Brad’s eyes go wide with wonder.  “That’s exactly what I’m talking about!”  He adjusts his earring, then rubs his hands together.  “You keep that up, and we’ll make a killing.”  

I kick my feet up onto the bed, lean back against the pillows, and fold my arms behind my head, waiting for him to leave.

“I’ll make the calls first thing tomorrow, set the wheels in motion.  ’Kay?”

“The Way never acts,” I say, “yet nothing is left undone.”

Neon light pours in through the open door.  Brad points at me and winks.  “Big Star, Mr. Sue, mark my words.”

The bed groans and shudders beneath me, then goes still.

Brad’s true to his word.  He has my book redesigned and reprinted, with my face on the cover, and he sends me out on the lecture circuit.  I continue writing my blog; Brad insists.  “It’s free publicity,” he says, “helps with buzz.”  He clearly knows his business because the book takes off, and hundreds, maybe thousands of people come out to hear me speak.  At a two-hour lecture, I might say:  “Not to know yet to think that one knows will lead to difficulty.”  No one seems to mind.

Do they, too, seek The Way?    

In places like Dayton, Lansing, and Springfield, I sell and sell.  Maybe not as much as Brad hopes for, but I have plenty to pay Dr. Marcie’s bill.  Only when I hint at dropping the lecture tour, Brad acts as if I’ve suggested we sell his daughter into prostitution.  He doesn’t even have a daughter.  

“You can’t quit now, Low Sue.  You won’t.  That’s not how it’s done.”

So I wind up in Terre Haute, Topeka, and Lincoln, peddling my wares.  But my audiences dwindle right along with my enthusiasm for the project.  Most of these people probably never even read the book.  In the beginning, that sad fact didn’t matter to me, but now I find it disheartening.  Depressing, even.  There’s no point to it anymore.  I still haven’t found my way back to The Way; how can I encourage others to seek it?

A pep talk one Sunday afternoon before a lecture.  Brad keeps dipping a tiny spoon into a bag of white powder, then sniffing it.  I’ve never seen this before.  I watch him as he speaks a mile a minute, not listening to a single word.  When he lifts the tiny spoon from the bag again, I grab his hand and guide it to my nose.  When he resists, locking his arm, his face a knot of disapproval, I lean over and sniff the powder.  Brad relaxes and says, “This is new.”  He licks an index finger, dips it in the bag, rubs it over his gums, top and bottom, then smacks.  “At least it will give you a lift,” he says.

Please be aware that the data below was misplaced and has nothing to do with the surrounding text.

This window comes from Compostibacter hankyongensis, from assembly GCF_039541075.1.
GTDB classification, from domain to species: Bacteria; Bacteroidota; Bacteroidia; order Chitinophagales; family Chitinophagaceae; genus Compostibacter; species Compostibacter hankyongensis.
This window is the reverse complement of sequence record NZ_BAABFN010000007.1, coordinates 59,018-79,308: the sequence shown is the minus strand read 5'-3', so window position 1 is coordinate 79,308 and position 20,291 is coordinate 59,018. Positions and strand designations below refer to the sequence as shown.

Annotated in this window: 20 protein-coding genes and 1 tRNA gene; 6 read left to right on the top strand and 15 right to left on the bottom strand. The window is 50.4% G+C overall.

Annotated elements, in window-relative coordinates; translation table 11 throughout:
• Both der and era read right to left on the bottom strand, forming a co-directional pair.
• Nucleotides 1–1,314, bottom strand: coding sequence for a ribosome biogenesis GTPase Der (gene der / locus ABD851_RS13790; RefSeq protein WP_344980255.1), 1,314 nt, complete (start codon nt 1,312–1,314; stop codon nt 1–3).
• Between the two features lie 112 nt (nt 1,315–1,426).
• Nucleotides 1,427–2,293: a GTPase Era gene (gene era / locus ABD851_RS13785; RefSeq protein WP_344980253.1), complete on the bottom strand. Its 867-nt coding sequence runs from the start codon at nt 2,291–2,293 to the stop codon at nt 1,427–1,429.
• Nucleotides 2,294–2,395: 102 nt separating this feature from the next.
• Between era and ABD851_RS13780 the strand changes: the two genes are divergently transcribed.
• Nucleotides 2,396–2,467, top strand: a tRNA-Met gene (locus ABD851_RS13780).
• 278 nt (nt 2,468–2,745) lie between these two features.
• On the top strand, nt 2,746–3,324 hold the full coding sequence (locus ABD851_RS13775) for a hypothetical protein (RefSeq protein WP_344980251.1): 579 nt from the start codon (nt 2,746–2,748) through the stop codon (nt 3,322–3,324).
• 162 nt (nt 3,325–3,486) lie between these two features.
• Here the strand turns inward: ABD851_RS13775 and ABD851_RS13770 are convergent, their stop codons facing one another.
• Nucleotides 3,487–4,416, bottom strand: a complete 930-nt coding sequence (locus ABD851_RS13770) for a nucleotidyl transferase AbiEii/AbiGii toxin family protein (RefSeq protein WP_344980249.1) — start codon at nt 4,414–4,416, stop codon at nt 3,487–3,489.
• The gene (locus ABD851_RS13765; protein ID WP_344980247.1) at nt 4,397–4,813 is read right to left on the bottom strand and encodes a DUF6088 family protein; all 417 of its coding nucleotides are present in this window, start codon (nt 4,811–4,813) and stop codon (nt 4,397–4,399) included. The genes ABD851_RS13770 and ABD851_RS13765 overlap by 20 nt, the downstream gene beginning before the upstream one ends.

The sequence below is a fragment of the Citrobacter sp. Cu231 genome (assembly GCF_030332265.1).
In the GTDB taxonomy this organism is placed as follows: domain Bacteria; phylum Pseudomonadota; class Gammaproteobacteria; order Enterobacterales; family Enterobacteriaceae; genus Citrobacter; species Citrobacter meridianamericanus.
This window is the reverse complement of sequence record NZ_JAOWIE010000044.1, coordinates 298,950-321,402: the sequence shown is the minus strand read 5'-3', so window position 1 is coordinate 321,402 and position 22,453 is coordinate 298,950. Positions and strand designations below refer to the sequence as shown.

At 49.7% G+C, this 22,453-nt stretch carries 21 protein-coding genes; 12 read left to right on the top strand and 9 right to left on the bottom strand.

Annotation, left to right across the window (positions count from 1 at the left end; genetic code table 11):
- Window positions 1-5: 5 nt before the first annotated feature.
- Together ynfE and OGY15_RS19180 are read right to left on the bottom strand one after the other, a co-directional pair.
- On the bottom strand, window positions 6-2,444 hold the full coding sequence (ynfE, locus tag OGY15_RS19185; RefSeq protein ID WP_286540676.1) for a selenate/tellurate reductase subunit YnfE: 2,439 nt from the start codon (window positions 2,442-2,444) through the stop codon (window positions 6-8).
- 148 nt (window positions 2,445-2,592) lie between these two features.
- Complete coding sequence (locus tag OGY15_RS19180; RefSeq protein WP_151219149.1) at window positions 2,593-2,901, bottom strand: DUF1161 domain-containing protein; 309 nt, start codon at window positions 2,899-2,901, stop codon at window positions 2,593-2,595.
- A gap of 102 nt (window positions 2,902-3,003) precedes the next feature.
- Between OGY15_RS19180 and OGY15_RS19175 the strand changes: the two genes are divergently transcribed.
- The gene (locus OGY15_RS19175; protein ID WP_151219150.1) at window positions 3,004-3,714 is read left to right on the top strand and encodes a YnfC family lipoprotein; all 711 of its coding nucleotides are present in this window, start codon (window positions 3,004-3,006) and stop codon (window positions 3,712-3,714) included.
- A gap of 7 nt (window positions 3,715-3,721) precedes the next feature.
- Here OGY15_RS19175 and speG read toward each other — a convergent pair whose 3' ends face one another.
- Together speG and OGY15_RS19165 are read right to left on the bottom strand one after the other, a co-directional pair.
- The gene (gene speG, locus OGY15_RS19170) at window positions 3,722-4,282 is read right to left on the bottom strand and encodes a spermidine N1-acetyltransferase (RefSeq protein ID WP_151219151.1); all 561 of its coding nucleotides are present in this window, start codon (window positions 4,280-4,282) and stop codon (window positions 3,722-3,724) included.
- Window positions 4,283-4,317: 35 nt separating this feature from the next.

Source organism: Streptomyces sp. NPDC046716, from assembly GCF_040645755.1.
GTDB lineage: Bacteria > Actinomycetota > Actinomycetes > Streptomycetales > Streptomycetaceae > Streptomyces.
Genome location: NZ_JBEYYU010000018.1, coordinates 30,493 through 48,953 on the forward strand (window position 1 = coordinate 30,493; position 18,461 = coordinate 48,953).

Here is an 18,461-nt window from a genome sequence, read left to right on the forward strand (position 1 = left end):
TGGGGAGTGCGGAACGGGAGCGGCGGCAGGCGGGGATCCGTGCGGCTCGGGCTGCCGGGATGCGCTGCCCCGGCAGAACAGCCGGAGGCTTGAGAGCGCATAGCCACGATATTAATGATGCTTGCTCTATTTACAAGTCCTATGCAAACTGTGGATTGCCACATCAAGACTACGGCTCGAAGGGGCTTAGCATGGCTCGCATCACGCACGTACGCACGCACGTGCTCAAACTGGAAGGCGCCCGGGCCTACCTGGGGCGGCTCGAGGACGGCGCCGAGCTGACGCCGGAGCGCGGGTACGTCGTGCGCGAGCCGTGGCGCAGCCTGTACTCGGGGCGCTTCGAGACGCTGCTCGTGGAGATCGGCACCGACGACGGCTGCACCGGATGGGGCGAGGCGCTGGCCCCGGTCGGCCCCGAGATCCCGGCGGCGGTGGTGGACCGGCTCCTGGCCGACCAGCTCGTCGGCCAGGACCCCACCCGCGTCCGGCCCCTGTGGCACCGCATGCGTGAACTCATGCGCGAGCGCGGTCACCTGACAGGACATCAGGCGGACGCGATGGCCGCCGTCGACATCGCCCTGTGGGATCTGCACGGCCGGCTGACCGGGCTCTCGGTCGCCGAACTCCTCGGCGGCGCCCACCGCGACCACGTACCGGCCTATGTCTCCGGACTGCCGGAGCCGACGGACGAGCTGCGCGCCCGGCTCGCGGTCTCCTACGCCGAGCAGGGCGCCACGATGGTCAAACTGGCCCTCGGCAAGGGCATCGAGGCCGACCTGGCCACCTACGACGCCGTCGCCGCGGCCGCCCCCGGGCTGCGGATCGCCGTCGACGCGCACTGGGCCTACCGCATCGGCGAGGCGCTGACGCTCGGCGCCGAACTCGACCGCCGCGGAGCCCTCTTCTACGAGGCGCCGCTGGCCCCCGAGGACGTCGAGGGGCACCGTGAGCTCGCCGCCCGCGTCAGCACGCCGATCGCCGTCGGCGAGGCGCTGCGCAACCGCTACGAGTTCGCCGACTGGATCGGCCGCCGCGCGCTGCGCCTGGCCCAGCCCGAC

The crowds begin to swell.  I carry my own bags of white powder now, which don’t come cheap, and my demeanor has changed.  Although my delivery might be different—I speed-talk and tell lots of jokes—the message is still the same.  The book sells out; Brad convinces the publishers to print more.  We play Las Vegas and knock ’em dead three Sundays running.  That’s when Brad institutes The Seminar and finagles a regular gig for me at Caesar’s Palace.  Tickets sell out, even when Brad doubles, then triples the price.  I develop a powerful affinity for single-malt scotch.

Apparently, whiskey and white powder are volatile bedfellows.  One time I wake up in a hot tub at one of the fancier hotels, naked, surrounded by three beautiful young women.  From his third-floor balcony, a man in nothing but a sumo wrestler’s diaper yells, “What happens in Vegas stays in Vegas!  Right, Old Man?”  Another time, I come to out in the desert among the snakes and scorpions, curled up in the shade of a Joshua tree.  It’s the middle of the afternoon.  Luckily, it’s only a ten-minute stumble to the city limits.  

All Brad says is, “Careful, Sue.”

I don’t eat or sleep much, so I’m not exactly surprised when I pass out, mid-sentence, during one of my seminars.  A couple of meaty Midwesterners revive me with slaps and ice water before anyone calls the paramedics.  I try to carry on, but, oddly, Brad won’t let me.  “This isn’t about today,” he says.  “It’s about the future.”  I spend the afternoon in my suite flipping through TV stations and sipping single-malt.

I do my utmost to attain emptiness, but it’s not the right kind.  

I cannot hold firmly to stillness for more than a three-minute stretch.

Yet I haven’t forgotten:  To retire when the task is accomplished is The Way of Heaven.